A video of her explaining this practice, which she calls "Morning Pages" is below. I highly recommend you watch it and try out the practice.

Enjoy. And happy writing.

Wednesday, January 21, 2015

Will You Choose To Be A Writer?

Being a writer is a choice.

A choice to turn off the television and fill the blank page. A choice to wake up early and spend time with your characters. A choice to put in the work required to finish your project. A choice to share it with the world.

Will you choose to be a writer?

I have to warn you. You can't make this decision once and then forget about it. Family, friends, work, and distractions will pop up and demand your attention. They deserve your attention, but you deserve to be a writer. Never forget that.

You will have to continue to make the decision to be a writer every day of your life, or at least every week or so. (We can all take a day off every now and again.)

Every writer I've met has faced "The Moment." The moment when they had to officially choose to be a writer. Like I said before, this is not a one time occurance. But there seems to be something special about the first time a writer makes that decision. It's unforgettable.

This is what happened to me.

A few years ago my life was a mess.

To be honest, it probably always will be at least a little messy. I'm ok with that. I've resigned myself to the disorder. My inner control freak is learning to relax, to breathe a little deeper, to walk a little slower, and to let things go. When she can, she lets the chaos move into the background, present but muted.

The year I'm thinking about was particularly trying. My dad was in the midst of regular health scares and I was questioning my choosen career as a teacher because ... well, there were a lot of reasons.

Then, in a three month period, I lost both my uncle and my grandfather. I was officially grandfatherless and I missing two of the sweetest men I've even known.

It's hard to express what I felt at the time. It was too overwhelming. What I remember more than anything was going numb.

But I also remember one particular moment in the middle of ... all of it... that changed my life. It happened during my uncle's funeral. I was sitting at the back of the chapel, fighting tears and watching my four month old niece, when a question popped into my head.

"What are you waiting for?"

I've rarely felt an internal question, or answer, so powerfully. It wouldn't, couldn't, be ignored. I needed to make a change and I needed to make it right then.

For me that change meant taking creative writing classes. It meant finally being brave enough to follow my dreams.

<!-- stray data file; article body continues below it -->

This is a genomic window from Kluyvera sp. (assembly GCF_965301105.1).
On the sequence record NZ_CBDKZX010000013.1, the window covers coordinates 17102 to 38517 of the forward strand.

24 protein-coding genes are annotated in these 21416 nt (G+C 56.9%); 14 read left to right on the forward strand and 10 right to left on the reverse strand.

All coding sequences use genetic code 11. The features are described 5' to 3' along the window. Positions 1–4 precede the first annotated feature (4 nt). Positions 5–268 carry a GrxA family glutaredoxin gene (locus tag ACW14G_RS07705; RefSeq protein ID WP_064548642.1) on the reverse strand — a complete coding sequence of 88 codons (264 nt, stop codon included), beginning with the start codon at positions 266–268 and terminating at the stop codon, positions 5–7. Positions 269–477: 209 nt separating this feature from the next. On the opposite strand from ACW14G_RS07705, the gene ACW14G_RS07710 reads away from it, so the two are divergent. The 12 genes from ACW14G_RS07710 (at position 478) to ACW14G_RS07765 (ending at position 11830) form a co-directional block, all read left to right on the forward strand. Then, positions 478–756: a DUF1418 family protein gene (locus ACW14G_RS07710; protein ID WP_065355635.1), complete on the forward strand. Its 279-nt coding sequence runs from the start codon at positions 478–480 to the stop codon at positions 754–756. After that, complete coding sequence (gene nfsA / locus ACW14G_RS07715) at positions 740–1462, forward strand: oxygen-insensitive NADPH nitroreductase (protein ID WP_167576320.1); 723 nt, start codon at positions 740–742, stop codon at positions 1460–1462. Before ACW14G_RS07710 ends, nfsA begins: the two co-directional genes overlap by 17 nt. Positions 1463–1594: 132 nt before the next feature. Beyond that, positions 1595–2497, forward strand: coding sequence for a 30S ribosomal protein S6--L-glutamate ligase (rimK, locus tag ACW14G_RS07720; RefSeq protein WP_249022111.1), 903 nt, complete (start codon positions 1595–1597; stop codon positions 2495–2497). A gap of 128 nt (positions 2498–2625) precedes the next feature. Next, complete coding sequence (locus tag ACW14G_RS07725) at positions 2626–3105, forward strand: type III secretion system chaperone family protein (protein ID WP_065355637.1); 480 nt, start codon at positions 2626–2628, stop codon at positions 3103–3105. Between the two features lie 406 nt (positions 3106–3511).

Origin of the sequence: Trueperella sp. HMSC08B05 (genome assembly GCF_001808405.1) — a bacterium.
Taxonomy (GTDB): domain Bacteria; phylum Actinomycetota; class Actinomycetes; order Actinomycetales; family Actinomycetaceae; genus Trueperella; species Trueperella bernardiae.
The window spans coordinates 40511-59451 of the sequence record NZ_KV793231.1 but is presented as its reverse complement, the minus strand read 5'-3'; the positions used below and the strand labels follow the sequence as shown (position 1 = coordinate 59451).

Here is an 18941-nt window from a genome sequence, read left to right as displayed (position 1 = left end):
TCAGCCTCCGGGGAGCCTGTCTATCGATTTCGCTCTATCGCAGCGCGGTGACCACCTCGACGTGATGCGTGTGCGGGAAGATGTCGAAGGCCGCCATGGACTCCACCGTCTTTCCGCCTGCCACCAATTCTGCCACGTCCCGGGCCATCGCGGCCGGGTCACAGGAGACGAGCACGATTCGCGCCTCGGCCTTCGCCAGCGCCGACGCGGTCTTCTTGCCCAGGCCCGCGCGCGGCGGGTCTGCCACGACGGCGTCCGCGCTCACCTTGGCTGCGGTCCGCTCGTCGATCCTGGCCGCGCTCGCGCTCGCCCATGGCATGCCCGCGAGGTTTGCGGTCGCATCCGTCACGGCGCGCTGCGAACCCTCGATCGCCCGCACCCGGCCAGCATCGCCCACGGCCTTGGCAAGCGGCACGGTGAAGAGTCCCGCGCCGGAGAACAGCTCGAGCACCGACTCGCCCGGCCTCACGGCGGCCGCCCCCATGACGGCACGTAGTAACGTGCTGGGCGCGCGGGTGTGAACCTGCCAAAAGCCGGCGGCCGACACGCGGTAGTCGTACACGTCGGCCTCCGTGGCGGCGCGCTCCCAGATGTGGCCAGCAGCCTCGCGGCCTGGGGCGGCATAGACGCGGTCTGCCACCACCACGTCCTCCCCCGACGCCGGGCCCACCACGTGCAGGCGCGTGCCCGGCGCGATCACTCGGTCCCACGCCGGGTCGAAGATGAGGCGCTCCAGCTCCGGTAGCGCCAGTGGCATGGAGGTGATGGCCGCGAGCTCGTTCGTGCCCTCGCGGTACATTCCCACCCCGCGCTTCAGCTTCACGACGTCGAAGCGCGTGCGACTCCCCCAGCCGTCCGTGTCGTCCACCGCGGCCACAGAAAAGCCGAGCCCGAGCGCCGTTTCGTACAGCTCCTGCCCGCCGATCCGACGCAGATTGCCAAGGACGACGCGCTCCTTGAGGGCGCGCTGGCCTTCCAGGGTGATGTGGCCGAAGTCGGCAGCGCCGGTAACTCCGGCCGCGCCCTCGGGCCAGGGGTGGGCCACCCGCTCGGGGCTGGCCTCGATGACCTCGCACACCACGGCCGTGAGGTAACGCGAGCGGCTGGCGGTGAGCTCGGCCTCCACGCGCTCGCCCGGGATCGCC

Writing was something I'd wanted to do for years. It was something I thought I would do "someday." Losing my uncle, and later my grandfather, made me realize that I couldn't wait for "someday" to arrive. I had to act.

I found refuge in the classes and the people at the UCR Extension Center. I learned about writing short stories and picture books, about techniques for crafting creative non-fiction and novels. I even started a writing group with a few new friends. Slowly, I felt myself wake up. The numbness began to fade and excitment tingled through my veins. I felt alive again because I had finally choosen to be a writer.

Four and a half years later I am still making that choice. Somedays are easier than others, but I am better able to handle the trials life brings to me because I am nururing my dreams. Whenever I struggle, whenever I am filled with doubts, I think back to the pew at my uncle's funeral and I ask myself one question.

What are you waiting for? 

I would love to here from you. Leave me a comment below. Tell me about your passion and about the moment you decided to pursue it. 

Thursday, January 15, 2015

I Am A Writer. Hear Me Roar.

Can you believe it? I'm blogging again. I may have taken a two month break (thank you holiday season) but I am coming back strong. At least that is the plan.

I am a writer. Hear me roar.

In order to help myself follow the plan, I am going to share it with all of you. For some reason I think that will help me follow through. I don't know what I'm thinking. I suppose it's that darned accountability thing people keep talking about. Ok, here they are. The dreaded resolutions.

2015 Writing Resolutions

(1) Finish editing my young adult novel Proficiency by spring break.

I can do it. I can do it. I can do it. Keep nagging me people. I need to get this novel finished. I may have a thesis draft, but now I need a publishable draft.

(2) Research Agents and Publishers and send out query letters.

They will love it. Of course. (Just nod your head yes. You are now a part of my supportive writing comunity. Citizenship is not given to doubters.)

(3) Outline the next two books in the Proficiency series.

I know what you're thinking. Not another trilogy, Fingerson. They're everywhere. But they're everywhere for a reason. People like triologies. I'm not positive the Proficiency universe will need three books. It might only need two. It might need four. Who knows. You'll just have to wait and see. To be perfectly honest, I'm looking forward to figuring out the answer to that question too.

(4) Write a significant amount of the second book in the series by the end of the year.